Letters

Letters 04-13-2015

Perplexing Eighth Street Changes I’m writing to you about the way 8th Street in Traverse City is organized. I commute on 8th Street daily like hundreds of others.

115 Years of Injustice Investigative reporter Pat Sullivan’s March 23 article “BURNOUT” exposed for the first time to many northern Michigan residents the 115-year-old tragedy that took place at Burt Lake in October of 1900.

Kicking The Prop 1 Can “Proposal 1 consists of only 100 words, but if approved by voters on May 5, it would trigger into law thousands of other words in 10 bills passed by the state legislature in December.”

Expose The Republican Playbook There was much angst among Democratic Party loyalists after the November election about their failure to convey a strong populist message.

Unions Are Essential Thanks to Stephen Tuttle for pointing out in his recent column how we have had trade apprenticeships for decades throughout Michigan and other states.

Home · Articles · News · News · 30 Minutes or Less
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30 Minutes or Less

None - August 19th, 2011  

I should do a little more research, but I think “30 Minutes or Less” is the first R-rated slacker comedy based on a true recent story in which a man was blown up by a bomb strapped around his neck. You may recall the 2003 case of a pizza delivery man who dreamed up a scheme to rob a bank with the bomb strapped on. He thought it was a fake bomb, but his treacherous partners doublecrossed him.

Now here is a movie about a guy who drives for a Grand Rapids pizzeria that promises your pizza in 30 minutes or less. That, of course, establishes him as a breakneck stunt driver, which will be useful in the inevitable chase scene. The driver, named Nick, is played by Jesse Eisenberg, in an unfortunate career move after “The Social Network.” He was so good in that film that it is impossible to believe him as a character as dumb as Nick. Try to imagine George Clooney, Ben Kingsley and John Malkovich playing the Three Stooges.

His best buddy is Chet (Aziz Ansari), who goes ballistic when he discovers Nick has slept with his beautiful twin sister, Kate (Dilshad Vadsaria). That causes complications when Nick turns to Chet in desperation with a bomb strapped to his chest.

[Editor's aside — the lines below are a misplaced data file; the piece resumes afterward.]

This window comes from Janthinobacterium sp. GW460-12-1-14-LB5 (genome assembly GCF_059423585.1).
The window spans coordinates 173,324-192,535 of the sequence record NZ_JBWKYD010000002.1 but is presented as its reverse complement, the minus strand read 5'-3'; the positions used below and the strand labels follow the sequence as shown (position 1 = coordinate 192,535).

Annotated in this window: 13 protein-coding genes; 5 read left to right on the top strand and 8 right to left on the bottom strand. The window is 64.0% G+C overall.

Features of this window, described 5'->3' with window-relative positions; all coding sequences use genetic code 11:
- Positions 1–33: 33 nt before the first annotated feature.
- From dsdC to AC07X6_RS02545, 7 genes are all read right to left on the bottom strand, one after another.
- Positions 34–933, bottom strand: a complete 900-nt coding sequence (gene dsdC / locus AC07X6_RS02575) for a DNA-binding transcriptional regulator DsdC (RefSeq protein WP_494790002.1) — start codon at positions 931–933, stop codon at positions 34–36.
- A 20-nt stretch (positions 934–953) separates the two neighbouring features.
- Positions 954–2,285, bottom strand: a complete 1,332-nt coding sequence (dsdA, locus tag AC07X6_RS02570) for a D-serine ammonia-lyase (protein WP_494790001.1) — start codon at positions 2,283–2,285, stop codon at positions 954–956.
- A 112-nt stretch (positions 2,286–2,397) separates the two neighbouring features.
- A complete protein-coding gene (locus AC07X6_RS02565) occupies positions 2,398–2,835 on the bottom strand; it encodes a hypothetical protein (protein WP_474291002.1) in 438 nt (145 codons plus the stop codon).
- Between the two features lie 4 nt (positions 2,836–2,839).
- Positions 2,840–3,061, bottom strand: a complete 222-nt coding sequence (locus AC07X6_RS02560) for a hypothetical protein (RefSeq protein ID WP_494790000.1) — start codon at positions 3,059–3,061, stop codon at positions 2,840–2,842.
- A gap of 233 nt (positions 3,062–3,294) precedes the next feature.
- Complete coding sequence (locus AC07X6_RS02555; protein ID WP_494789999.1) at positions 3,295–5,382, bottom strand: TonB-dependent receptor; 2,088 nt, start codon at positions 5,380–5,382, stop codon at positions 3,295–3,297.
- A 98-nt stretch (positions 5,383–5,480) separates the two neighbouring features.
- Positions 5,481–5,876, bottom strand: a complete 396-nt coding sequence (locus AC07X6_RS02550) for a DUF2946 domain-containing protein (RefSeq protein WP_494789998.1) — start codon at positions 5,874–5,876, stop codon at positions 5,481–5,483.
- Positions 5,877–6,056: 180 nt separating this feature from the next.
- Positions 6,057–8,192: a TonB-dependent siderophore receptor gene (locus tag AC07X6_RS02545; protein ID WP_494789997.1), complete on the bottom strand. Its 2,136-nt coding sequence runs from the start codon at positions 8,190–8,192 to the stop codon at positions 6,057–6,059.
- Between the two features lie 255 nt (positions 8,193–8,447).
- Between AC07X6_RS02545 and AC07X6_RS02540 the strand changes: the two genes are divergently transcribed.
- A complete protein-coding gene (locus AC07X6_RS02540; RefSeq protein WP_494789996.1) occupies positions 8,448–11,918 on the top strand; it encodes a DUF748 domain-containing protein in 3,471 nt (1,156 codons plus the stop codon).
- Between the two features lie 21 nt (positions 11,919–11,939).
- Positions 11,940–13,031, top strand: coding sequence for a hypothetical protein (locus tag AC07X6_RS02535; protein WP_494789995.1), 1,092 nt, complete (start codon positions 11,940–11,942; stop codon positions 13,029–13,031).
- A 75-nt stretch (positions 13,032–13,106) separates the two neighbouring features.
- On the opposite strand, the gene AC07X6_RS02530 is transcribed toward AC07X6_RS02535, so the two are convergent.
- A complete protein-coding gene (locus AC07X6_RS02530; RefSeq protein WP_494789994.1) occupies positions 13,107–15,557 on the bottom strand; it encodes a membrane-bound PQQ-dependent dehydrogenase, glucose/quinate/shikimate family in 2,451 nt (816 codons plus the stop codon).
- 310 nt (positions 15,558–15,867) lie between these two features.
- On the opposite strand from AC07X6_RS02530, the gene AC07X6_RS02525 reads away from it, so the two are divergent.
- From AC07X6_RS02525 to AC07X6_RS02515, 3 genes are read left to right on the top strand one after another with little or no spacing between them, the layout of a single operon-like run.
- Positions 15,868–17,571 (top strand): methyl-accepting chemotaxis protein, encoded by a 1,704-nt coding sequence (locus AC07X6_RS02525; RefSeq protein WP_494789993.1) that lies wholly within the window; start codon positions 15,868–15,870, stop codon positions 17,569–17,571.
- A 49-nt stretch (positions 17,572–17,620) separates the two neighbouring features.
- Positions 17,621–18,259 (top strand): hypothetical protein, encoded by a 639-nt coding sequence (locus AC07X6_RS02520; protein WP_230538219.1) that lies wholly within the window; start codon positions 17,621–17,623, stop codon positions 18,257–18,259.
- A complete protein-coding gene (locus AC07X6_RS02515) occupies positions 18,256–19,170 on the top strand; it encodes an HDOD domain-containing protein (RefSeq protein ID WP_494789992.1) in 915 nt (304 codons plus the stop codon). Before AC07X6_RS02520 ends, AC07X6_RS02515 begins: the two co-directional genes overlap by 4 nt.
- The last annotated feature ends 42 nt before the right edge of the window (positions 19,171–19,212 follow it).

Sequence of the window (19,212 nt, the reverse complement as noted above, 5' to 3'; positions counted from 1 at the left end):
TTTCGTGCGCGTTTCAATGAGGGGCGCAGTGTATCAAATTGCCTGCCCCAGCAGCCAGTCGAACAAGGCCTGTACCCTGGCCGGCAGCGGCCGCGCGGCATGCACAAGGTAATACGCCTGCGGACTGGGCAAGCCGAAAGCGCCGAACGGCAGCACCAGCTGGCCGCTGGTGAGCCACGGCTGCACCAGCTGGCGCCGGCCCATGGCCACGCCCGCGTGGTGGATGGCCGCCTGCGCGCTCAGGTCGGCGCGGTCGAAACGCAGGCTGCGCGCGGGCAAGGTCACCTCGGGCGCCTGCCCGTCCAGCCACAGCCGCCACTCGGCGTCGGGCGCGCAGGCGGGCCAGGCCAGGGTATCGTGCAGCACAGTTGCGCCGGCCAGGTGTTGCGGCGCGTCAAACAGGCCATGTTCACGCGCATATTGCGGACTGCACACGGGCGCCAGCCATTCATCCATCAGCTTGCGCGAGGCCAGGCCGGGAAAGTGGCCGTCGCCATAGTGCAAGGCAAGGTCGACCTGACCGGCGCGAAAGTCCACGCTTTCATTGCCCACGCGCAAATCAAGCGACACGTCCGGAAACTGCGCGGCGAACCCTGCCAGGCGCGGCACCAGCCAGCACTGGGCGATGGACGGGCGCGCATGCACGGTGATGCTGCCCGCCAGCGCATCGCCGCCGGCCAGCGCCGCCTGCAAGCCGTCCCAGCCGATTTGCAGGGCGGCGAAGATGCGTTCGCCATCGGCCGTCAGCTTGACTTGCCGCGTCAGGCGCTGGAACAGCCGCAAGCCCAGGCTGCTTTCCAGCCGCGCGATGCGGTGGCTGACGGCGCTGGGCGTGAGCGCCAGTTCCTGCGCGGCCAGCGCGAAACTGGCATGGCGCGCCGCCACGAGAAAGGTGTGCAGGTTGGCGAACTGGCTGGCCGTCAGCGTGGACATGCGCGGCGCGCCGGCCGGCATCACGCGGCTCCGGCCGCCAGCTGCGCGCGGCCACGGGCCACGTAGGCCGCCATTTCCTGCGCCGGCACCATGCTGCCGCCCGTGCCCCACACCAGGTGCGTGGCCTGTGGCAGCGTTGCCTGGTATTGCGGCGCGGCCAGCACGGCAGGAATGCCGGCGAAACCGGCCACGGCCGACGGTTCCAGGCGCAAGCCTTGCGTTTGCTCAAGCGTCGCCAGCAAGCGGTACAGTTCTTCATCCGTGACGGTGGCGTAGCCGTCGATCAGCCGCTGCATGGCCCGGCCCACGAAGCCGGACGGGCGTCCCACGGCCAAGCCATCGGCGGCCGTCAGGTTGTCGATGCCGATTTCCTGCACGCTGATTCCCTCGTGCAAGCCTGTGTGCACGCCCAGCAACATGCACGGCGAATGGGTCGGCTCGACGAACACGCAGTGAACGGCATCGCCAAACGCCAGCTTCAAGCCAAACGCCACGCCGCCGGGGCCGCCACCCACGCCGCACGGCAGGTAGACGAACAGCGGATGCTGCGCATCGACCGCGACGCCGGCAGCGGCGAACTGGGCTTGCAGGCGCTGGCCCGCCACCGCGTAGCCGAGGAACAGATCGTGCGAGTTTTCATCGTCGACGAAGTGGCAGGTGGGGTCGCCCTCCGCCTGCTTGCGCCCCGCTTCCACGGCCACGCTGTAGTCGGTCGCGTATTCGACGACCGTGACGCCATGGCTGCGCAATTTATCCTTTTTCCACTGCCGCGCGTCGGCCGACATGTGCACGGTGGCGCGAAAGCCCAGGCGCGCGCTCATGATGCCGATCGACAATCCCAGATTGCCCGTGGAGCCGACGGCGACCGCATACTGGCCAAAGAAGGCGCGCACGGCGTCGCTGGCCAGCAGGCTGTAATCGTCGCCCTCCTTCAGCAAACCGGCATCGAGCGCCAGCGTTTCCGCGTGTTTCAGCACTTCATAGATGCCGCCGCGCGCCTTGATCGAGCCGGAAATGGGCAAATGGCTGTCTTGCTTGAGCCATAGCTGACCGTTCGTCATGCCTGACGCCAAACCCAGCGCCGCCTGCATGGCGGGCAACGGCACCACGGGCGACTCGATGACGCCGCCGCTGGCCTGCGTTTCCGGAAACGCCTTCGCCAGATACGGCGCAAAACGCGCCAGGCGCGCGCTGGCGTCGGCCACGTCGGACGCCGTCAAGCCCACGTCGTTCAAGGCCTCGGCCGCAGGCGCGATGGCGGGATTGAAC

How did this happen? We meet two slacker layabouts, Dwayne (Danny McBride) and Travis (Nick Swardson). Hapless, luckless and witless, they make 10 bucks an hour cleaning the pool of Dwayne’s father (Fred Ward). One night during a lap dance Dwayne mentions his dad is a lottery winner. Juicy (Bianca Kajlich), the dancer, promises that Dwayne’s lap need never be untenanted again if he steals a million from his dad. She even suggests a hit man from Detroit: Chango (Michael Pena).

Their brainstorm: Order a pizza, strap a bomb to the guy, and have him rob a bank to get them the money to pay the hit man, who will then kill the lottery-winning dad. Need I explain that everyone involved in this plot is stupid enough to go along with it?

The time bomb deadline ramps up the urgency and leads to great desperation. The movie’s strategic error is to set the deadline too far in the future. There is something annoying about a comedy where a guy is strapped to a bomb and nevertheless has time to spare for off-topic shouting matches with his best buddy. A buddy comedy loses some of its charm in a situation like that.

Certain moments in the film elicit mechanical laughs. The chase is well-staged, but then staging a good chase, in this era of CGI, is becoming routine. Eisenberg is a good actor, which may be why he’s wrong for this. The tension over his buddy’s sister feels contrived, and only one line is devoted to the intriguing implications that she’s a twin sister.

Oh, and the only purpose of the sister, Kate, is to be beautiful. She is plugged into the plot, used to establish her existence and dropped. If she had been more involved, that might have been an improvement -- or might have shown up the plot’s shaky contrivance. Better to devote more screen time to the lap dancer, right? If you occupy the demographic this film is aimed at, Hollywood doesn’t have a very high opinion of you. Rating: Two stars.

 
  • Currently 3.5/5 Stars.
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